Have you tried every budgeting app under the sun? Still can’t seem to figure out how much you have available to spend? Ready for a different approach? Willing to commit to a 14-day money challenge? Let’s do this.
Pick a Category
Maybe you love to shop for clothes. Or maybe it’s restaurants. Or evenings on the town with friends. What area of your finances do you want to focus on this month?
Decide an Amount
From this next paycheck, how much will you allow yourself on that category? $50? $100? The right answer depends on what your budget looks like. But be realistic. The goal isn’t necessarily to deprive yourself, but to help you be mindful of your spending.
Determine the Method
I strongly recommend cash. If you’ve never tried it, trust me. There’s something about having to remember that envelope of cash before you leave the house for dinner or shopping. Plus, seeing visually how much is still left in the stash. And, having to fork over the amount in bills to the cashier. It makes the spending real, and brings your consciousness to that moment.
If you are absolutely anti-cash and feel you wouldn’t be able to stick with it (even through the end of the month), you still need a way to set aside for that category. You could use a separate checking account. I also love accounts where you can subdivide the funds. OneFinance is the one I’m currently test driving, and is pleasantly user-friendly for “pockets” of funds.
Reap the Benefits
So often I get a call from my friend asking whether I can meet her for dinner out. Having to math about the balance in the checking account, when the light bill will come out, and when payday hits is more than I want to manage in my head. Check the envelope. Enough cash there? Good to go. Not enough? Hey, I can’t this week, but how about next Friday?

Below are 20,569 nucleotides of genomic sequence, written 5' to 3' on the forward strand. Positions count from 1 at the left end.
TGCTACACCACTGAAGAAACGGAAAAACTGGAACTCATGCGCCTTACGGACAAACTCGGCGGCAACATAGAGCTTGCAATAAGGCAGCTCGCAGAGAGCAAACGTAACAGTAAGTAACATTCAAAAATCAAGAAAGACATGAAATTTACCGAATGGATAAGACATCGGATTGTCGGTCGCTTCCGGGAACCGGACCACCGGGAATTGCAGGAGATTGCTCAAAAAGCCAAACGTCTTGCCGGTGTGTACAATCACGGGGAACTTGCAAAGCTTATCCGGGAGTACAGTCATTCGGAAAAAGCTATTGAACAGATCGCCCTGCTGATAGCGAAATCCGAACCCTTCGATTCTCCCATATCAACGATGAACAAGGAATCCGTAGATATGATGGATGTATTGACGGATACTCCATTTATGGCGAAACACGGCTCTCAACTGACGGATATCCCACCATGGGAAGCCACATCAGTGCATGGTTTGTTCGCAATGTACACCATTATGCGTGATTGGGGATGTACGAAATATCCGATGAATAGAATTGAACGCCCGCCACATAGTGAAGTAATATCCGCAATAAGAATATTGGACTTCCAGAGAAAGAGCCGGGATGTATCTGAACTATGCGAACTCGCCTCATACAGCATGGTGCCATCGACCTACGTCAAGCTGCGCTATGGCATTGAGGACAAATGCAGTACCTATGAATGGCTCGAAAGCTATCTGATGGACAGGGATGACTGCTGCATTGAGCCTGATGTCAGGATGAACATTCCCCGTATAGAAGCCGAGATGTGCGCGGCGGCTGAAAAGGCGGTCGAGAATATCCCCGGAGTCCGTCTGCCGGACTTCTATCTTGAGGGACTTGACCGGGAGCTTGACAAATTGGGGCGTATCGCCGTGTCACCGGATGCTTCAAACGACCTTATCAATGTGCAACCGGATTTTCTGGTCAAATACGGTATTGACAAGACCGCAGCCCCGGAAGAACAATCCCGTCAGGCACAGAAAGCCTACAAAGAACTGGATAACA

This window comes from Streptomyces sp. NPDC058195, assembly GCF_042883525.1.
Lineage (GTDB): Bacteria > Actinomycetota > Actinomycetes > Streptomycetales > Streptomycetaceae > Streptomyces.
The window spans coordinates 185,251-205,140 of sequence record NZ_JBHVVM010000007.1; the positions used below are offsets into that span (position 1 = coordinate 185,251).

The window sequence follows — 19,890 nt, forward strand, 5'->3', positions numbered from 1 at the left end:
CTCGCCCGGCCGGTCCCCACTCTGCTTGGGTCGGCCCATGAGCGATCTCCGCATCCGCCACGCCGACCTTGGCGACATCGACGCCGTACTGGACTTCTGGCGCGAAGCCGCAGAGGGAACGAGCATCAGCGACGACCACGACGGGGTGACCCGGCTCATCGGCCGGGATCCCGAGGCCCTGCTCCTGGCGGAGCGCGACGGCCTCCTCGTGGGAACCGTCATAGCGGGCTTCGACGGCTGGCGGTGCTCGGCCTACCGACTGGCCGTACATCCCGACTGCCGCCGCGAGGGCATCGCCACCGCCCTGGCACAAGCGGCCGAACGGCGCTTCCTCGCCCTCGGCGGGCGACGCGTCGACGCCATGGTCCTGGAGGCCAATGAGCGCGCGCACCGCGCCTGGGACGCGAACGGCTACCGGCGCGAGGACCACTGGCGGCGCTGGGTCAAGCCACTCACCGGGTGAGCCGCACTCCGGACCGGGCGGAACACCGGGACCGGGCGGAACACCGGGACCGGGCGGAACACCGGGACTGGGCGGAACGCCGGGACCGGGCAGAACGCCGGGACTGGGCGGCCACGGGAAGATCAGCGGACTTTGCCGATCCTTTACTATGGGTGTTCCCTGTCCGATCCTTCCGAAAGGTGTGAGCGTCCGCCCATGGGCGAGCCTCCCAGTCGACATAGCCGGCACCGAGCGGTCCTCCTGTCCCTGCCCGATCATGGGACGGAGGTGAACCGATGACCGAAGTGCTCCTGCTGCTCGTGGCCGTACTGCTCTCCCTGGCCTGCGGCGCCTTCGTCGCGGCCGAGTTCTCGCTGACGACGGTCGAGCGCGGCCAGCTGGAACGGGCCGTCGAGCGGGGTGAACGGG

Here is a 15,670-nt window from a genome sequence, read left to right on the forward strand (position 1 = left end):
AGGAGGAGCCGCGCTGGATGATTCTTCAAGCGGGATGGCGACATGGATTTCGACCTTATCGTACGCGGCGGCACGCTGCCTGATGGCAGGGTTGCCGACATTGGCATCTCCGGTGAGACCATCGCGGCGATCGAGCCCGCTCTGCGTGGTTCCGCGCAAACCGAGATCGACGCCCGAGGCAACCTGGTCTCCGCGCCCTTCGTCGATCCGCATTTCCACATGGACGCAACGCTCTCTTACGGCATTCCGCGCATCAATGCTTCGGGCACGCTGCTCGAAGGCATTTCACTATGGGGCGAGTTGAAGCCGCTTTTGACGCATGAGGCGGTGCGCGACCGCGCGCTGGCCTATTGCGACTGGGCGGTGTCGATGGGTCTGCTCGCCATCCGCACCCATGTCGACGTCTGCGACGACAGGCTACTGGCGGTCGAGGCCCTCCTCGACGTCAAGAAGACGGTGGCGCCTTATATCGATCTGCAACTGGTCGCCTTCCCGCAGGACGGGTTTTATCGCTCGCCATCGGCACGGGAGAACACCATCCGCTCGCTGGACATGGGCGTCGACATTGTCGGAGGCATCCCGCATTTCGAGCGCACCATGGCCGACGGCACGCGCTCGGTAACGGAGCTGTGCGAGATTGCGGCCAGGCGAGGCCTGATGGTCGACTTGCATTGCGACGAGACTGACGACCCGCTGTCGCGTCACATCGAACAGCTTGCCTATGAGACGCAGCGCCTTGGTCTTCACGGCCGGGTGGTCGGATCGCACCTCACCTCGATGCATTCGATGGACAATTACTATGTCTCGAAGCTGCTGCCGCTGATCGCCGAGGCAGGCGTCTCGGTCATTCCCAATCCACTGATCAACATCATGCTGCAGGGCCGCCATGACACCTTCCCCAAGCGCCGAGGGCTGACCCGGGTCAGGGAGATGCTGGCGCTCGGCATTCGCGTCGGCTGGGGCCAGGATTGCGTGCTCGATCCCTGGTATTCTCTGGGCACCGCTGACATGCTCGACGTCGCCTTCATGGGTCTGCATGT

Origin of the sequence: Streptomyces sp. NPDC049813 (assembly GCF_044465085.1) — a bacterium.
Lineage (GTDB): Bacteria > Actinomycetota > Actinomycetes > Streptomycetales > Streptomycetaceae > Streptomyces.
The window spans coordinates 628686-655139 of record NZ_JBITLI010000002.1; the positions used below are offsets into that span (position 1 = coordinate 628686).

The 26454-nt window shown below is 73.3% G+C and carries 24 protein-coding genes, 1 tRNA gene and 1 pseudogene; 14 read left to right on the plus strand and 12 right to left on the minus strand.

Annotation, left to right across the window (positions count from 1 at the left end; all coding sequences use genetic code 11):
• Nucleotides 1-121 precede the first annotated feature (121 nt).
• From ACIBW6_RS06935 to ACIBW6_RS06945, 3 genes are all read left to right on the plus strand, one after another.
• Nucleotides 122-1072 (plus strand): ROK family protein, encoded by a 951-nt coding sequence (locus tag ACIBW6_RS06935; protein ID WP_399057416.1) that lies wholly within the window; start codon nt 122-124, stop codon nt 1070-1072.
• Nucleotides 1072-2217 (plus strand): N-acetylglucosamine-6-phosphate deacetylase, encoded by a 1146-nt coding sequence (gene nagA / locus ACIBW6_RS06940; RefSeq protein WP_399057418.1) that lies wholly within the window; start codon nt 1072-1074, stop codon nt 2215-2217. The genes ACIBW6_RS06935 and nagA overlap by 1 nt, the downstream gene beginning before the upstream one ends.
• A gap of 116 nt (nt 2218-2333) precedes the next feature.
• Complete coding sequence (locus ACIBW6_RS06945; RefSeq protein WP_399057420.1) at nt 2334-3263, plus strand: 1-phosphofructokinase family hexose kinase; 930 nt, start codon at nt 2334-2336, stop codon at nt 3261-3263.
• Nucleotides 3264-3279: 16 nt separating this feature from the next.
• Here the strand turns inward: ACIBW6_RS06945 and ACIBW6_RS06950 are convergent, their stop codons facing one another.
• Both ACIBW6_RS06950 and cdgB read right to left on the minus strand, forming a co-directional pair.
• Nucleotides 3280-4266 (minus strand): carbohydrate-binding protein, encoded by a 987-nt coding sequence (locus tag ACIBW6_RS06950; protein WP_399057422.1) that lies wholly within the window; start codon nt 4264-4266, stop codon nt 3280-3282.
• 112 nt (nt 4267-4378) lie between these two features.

When I have clients who try this, I love their response. Without a planned amount, clients felt deprived when they told themselves “no.” But they felt terrible guilt when they told themselves “yes.” Talk about darned if you do and darned if you don’t. But with a plan, they can see that the “no” is merely “not yet.” And better yet, there’s NO GUILT associated with the spending since it’s already earmarked for that.
Can you do it? Now through the end of the month? Set aside for this pay period. Even if it doesn’t go 100% smoothly, you just got dialed in to your spending habits, learned some about yourself, and gained a new skill. I’d call that a step on the road to financial freedom.
If you need a little extra support with your budget and a plan that’ll help you develop better spending and savings habits, check out our Financial Health Plan.